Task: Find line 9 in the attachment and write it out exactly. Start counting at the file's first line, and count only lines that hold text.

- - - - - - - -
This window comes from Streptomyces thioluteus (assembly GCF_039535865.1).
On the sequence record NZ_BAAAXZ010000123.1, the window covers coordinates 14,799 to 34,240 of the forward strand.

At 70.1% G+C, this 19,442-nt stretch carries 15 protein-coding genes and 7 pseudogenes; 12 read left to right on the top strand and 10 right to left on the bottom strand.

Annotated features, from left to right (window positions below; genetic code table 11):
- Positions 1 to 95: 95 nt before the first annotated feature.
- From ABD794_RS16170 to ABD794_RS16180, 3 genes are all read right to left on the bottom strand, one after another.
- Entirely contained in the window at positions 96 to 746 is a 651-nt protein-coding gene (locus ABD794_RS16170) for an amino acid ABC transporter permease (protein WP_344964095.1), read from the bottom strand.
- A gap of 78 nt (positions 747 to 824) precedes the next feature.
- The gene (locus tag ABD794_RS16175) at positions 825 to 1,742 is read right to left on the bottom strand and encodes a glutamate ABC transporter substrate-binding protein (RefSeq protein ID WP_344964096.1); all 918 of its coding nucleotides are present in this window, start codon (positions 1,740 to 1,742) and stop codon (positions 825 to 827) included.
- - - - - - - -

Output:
- The gene (locus tag ABD794_RS16175) at positions 825 to 1,742 is read right to left on the bottom strand and encodes a glutamate ABC transporter substrate-binding protein (RefSeq protein ID WP_344964096.1); all 918 of its coding nucleotides are present in this window, start codon (positions 1,740 to 1,742) and stop codon (positions 825 to 827) included.